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Bird of the Month: Red-bellied Woodpecker

Bird of the Month: Red-bellied Woodpecker

(Story and photos by Pam Hunt)

Left: Female Red-bellied Woodpeckers lack red on the front and top portions of their crown; Right: The red belly is clearly visible on this male Red-bellied Woodpecker.

The Red-bellied Woodpecker (Melanerpes carolinus) is a perennial candidate for “most poorly named species,” given that the far more prominent red feature is the crown and nape. If you see one up close, however, there is a red wash to the belly. One can only assume that the appellation “Red-headed” was already taken by the other woodpecker with that name, and in which the entire head is red. The Red-headed Woodpecker is quite rare in New Hampshire, and almost all reports turn out to be Red-bellies.

Name issues aside, the Red-bellied Woodpecker is a very recent colonist to New Hampshire. It was quite rare prior to 2000, but since then expanded across the state south of the White Mountains. In the 2020s it began to show up in small numbers north of the notches. Even in the south, numbers are still highest in the larger river valleys and seacoast areas, and it avoids (so far) forests dominated by conifers. The species’ arrival here is simply the most recent stage of an expansion that’s been going on since the start of the 20th century. The reasons for the northward (and westward) expansion aren’t well understood, but tend to consider factors including reforestation, increases in feeders, and climate change. It has also been proposed that the loss of elms to Dutch elm disease from the 1940s onward helped this species by providing more dead trees for nest sites.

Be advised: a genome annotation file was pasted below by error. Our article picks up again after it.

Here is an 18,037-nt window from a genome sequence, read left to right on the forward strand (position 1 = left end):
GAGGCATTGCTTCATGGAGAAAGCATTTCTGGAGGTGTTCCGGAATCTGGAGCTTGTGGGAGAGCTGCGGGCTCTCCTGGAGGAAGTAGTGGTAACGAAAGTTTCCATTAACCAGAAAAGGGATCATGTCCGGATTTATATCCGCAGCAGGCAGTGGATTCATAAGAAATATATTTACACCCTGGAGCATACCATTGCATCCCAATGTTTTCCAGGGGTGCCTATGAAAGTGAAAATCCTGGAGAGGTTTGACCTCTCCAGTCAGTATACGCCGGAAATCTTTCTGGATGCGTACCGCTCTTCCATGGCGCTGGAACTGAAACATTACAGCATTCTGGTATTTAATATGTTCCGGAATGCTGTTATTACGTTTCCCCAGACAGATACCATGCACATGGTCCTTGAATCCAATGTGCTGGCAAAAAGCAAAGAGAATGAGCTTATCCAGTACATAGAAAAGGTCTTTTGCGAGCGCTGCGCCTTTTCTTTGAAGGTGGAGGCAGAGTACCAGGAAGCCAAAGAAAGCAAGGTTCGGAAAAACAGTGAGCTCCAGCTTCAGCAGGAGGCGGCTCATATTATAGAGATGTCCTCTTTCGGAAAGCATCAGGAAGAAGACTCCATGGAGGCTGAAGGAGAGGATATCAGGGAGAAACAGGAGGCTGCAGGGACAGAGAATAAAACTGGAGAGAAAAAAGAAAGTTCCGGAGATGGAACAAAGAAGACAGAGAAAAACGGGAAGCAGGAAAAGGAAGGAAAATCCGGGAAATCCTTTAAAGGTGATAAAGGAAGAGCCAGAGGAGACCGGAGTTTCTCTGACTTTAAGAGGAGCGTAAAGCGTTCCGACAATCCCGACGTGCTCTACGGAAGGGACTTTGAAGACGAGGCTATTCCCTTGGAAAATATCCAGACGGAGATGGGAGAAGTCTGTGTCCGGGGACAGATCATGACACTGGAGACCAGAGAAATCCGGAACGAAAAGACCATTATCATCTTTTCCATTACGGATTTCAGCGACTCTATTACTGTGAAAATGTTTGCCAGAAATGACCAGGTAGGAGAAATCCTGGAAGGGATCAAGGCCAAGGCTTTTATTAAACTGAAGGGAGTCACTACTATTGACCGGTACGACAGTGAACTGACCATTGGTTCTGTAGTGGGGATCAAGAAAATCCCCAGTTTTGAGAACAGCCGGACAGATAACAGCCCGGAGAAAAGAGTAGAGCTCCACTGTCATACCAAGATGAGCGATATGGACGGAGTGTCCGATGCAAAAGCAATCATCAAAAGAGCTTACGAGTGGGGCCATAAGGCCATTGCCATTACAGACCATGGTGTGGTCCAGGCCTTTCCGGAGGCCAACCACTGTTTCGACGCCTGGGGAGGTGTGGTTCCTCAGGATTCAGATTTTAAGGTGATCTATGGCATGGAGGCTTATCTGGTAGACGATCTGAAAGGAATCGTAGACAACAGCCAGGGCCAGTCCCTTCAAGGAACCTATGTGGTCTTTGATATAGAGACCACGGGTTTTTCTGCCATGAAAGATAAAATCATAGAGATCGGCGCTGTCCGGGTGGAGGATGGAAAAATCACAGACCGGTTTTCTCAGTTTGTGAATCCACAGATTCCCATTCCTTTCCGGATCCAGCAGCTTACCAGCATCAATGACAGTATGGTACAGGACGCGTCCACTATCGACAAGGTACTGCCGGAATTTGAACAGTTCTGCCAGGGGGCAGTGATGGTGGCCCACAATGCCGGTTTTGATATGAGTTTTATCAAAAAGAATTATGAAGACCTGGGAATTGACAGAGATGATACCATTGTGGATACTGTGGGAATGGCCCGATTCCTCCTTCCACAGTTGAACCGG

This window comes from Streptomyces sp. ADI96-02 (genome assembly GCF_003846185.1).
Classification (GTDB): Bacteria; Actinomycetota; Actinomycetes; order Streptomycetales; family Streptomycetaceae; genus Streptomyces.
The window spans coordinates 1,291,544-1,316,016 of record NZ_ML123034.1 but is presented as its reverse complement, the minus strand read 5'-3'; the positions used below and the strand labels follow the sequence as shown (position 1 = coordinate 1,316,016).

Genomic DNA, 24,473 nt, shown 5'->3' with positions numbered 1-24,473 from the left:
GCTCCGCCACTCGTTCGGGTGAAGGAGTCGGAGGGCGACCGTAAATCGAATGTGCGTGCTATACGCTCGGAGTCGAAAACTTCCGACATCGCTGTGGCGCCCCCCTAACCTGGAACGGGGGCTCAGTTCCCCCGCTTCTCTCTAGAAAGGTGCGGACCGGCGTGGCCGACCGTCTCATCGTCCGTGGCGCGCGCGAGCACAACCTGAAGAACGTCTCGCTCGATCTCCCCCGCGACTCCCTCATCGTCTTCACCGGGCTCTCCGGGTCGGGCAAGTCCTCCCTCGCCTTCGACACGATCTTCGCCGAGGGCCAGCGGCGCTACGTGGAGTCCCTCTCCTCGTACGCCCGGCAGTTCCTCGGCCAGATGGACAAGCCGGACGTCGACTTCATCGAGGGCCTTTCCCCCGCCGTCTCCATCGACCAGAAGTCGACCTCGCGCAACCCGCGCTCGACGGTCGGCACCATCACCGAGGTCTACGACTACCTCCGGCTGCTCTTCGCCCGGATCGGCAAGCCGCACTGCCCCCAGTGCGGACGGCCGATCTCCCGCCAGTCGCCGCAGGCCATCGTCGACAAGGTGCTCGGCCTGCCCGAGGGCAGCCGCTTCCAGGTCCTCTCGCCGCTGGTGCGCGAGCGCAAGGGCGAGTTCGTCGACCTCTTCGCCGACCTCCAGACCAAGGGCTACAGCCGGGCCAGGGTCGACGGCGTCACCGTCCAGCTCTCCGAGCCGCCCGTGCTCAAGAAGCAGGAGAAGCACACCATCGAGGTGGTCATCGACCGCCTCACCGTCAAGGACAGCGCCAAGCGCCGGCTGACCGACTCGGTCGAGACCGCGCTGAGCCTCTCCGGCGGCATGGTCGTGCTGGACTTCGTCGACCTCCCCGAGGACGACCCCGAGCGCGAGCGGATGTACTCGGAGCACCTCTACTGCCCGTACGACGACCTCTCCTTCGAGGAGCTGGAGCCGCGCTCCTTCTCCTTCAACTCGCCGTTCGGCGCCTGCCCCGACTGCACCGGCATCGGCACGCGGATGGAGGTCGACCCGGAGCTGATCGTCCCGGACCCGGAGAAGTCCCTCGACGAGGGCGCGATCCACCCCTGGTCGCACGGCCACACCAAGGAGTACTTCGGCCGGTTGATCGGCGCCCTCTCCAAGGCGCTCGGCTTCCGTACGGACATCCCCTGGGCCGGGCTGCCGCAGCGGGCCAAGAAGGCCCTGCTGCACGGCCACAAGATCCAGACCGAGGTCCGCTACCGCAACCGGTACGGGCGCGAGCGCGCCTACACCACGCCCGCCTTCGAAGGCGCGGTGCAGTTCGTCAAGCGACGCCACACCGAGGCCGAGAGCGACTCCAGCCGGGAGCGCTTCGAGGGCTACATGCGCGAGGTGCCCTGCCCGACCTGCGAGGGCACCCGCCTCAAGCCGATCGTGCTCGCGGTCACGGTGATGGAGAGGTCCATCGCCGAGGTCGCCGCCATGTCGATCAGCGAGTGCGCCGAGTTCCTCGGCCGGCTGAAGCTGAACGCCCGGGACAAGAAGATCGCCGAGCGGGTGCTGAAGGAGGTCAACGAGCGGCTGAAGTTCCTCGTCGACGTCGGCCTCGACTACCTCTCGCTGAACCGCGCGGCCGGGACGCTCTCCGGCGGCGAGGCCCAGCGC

Figure 1. New Hampshire population trends for Red-bellied Woodpecker. Data are from the Breeding Bird Survey (BBS), Christmas Bird Count (CBC), and Backyard Winter Bird Survey (BWBS). All numbers are scaled so they can be easily compared on the same graph. Note how peaks and dips often align, reflecting years with strong influxes of this species into the state.

New insect pests of trees are probably still helping Red-bellied Woodpeckers. A recent study showed that several woodpecker species increased in the wake of the spread of emerald ash borer (an invasive beetle) from 2002-2016. Although the beetle didn’t get to New Hampshire until 2013, it is likely that woodpeckers from deeper into the infestation were dispersing this way prior to that and finding conditions here suitable for nesting. Woodpecker responses to ash borers were stronger in winter than in summer data, suggesting that the availability of the beetle larvae at that time was important for overwinter foraging.

But Red-bellies eat a lot more than wood-boring insects, and in fact spend less time excavating prey from wood or bark than most other New Hampshire woodpeckers (the exception being the flicker). In fact, insects in general make up less than half its diet. The remainder is composed of fruit, nuts, and seeds, with lesser amounts of nectar and small vertebrates (lizards, tree frogs, nestling birds). At feeders, Red-bellies are often attracted to oranges much as are orioles.

State of the Birds at a Glance:

  • Habitat: Hardwood/Mixed Forest, Developed Areas
  • Migration: Non-migratory
  • Population trend: Strongly increasing
  • Threats: None identified
  • Conservation actions: Maintain a bird-friendly yard (keep cats indoors, minimize collisions)

More information on “The State of New Hampshire’s Birds” is available here.